Jewish over 70s have have almost a 90 percent vaccination rate according to the latest figures from the Office for National Statistics (ONS).
Data released on Monday shows that the only religious grouping with a higher uptake of the jab, are those registered as ‘Christian’ or having ‘no religion’, amid concerns over lower rates in Muslim and black communities.
The figures broke down vaccinations by religion and ethnicity, with the ONS showing the lowest rates were among those who identified as Muslim (72.3 percent), black African (58.8 percent) and Caribbean (68.7 percent).
The data for people identifying as Jewish and Christian were 88.8percent and 91.1percent respectively, while those with no religion were at 89.1 percent, and White British at 91.3 percent.
This comes amid concerns over uptake of the vaccine in religious Jewish communities, leading to a vaccination campaign at a pop-up centre in Hackney over the last month.
Ben Humberstone, of health analysis and life events at the ONS, said: “Vaccination rates are markedly lower amongst certain groups, in particular amongst people identifying as black African and black Caribbean, those identifying as Muslim, and disabled people.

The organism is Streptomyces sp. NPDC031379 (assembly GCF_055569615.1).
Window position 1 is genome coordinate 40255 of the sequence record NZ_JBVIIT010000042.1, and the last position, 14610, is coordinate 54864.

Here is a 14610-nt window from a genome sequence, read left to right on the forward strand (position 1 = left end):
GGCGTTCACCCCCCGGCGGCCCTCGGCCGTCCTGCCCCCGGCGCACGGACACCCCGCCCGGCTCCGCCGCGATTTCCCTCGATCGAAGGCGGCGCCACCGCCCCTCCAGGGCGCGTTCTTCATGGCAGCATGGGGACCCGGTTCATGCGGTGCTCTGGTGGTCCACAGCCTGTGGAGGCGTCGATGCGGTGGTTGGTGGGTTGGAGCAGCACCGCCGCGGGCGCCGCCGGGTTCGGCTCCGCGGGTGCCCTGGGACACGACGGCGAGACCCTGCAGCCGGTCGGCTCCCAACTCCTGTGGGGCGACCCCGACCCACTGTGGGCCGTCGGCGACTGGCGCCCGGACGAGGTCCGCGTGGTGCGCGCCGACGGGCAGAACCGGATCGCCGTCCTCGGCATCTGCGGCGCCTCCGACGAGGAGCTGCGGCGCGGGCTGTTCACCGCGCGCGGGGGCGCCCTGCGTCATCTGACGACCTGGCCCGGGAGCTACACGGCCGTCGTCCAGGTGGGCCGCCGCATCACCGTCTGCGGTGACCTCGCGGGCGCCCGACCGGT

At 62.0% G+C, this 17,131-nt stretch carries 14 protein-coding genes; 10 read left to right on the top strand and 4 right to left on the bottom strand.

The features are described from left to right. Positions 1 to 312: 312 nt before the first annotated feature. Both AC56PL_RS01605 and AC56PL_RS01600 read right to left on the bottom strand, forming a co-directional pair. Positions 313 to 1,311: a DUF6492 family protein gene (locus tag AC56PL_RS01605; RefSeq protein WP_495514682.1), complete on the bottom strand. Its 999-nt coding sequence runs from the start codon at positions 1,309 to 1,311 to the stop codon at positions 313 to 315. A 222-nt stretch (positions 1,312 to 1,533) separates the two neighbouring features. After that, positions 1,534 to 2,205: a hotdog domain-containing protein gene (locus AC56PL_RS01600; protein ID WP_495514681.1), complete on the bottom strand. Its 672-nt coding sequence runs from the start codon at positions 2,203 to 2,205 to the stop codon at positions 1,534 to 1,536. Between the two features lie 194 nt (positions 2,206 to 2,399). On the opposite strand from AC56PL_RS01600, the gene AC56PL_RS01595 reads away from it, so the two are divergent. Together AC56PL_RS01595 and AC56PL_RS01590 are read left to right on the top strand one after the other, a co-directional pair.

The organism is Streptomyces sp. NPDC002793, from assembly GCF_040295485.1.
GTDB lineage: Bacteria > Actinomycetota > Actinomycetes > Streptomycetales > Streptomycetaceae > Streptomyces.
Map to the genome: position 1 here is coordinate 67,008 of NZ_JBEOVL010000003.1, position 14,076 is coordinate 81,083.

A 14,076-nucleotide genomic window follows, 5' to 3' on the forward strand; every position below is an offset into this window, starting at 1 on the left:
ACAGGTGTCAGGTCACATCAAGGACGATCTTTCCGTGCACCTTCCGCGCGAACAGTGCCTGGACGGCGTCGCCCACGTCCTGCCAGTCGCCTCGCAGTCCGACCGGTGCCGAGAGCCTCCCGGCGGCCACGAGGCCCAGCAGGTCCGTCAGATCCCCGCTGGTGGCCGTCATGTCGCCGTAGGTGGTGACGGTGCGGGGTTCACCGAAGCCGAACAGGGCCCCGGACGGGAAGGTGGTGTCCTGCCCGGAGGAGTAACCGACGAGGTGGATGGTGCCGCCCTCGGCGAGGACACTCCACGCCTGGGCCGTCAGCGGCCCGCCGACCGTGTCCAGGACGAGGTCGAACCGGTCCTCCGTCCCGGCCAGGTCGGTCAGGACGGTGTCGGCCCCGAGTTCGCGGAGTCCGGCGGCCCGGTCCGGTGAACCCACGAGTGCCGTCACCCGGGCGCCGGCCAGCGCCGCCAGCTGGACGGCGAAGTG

“These differences remain after accounting for geography, underlying health conditions and certain indicators of socio-economic inequality.”
Layla Moran, Liberal Democrat MP and chairwoman of the All-Party Parliamentary Group on Coronavirus, warned about the “deeply alarming low uptake” among ethnic minority groups. Jonathan Ashworth, Labour’s shadow health secretary, said the figures must be a “cause for deep alarm”, adding it “would be totally unacceptable for any community to be left vulnerable to infection because of inaction.”
Dr Doug Brown, chief executive of the British Society for Immunology, said the vaccine rollout has had an “extremely strong start”, but warned against complacency, adding: “We urgently need to engage with these groups to lessen any health inequalities that may be derived from lower vaccine uptake.”
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